|Name||ORCASat (ORCA2Sat, ORCA2Sa, Optical and radio calibration of atmospheric attenuation CubeSat, Optical and Radio Calibration Satellite, Optical Reference Calibration Satellite)|
|Units or mass||2U|
|Status||Operational? (No news found and PE0SAT says it will only be active over their ground station as of 2022-12-31)|
|Deployer||NRCSD (NanoRacks CubeSat Deployer) [Quad-M]|
|Launcher||Falcon 9 (CRS-26)|
|Deployment||Deployed from ISS on 2022-12-29|
|Organisation||University of Victoria|
|Entity||Academic / Education|
|Partners||Simon Fraser University, University of British Columbia, Technical University of Lisbon, Harvard University (USA), National Research Council, Space Systems Loral|
Calibrate optical and radio observatories in to reduce uncertainties in measurements of the Universe expansion rate.
The primary mission of ORCASat is student education and highly qualified personnel training in aerospace engineering through having university students at the undergraduate and graduate level undertake a real life satellite mission.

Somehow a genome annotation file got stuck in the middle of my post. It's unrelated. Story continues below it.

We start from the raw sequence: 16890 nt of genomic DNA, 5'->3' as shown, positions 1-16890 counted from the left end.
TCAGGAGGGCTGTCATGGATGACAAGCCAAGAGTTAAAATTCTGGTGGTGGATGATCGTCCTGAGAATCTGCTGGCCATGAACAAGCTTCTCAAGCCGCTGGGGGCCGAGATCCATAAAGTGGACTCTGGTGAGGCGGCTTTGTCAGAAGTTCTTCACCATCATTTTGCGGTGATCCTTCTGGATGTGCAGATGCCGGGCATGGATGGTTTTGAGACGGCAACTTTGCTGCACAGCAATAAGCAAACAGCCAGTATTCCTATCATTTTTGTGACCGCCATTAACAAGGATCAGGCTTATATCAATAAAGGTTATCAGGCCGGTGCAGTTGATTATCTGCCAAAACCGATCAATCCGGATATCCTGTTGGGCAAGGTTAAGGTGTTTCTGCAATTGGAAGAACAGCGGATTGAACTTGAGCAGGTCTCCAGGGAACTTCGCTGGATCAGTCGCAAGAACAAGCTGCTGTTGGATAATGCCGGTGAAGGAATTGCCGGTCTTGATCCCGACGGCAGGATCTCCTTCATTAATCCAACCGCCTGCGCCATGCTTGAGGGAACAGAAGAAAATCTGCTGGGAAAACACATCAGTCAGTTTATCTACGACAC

Secondary mission: The purpose of the secondary mission is to provide requirements and constraints to the construction of ORCASat, and expose students to the process of designing a satellite meeting them. This makes the primary mission a much more valuable learning experience by making the project resemble what is done in industry.
The secondary mission is an optical calibration light source in low Earth orbit that will be used by research and educational groups to calibrate ground based optical telescopes. Calibration of these telescopes will be used to remove uncertainties on photometric measurements caused by the attenuation of Earth’s atmosphere. By placing a known light source above the atmosphere, information about the light source can be downlinked to the telescope as seen from the satellite and compared to the telescopic measurements.
Develop and test new advancements in technology to better understand “dark energy,” an enigmatic form of energy making up 75% of the universe believed to cause the universe to expand at an accelerating rate. Operating with two payloads, ORCA2Sat will calibrate a number of both optical and radio observatories in an effort to reduce uncertainties associated with measurements of the universal expansion rate. These calibrated measurements may provide new insights into the nature of dark energy and the universal expansion rate.
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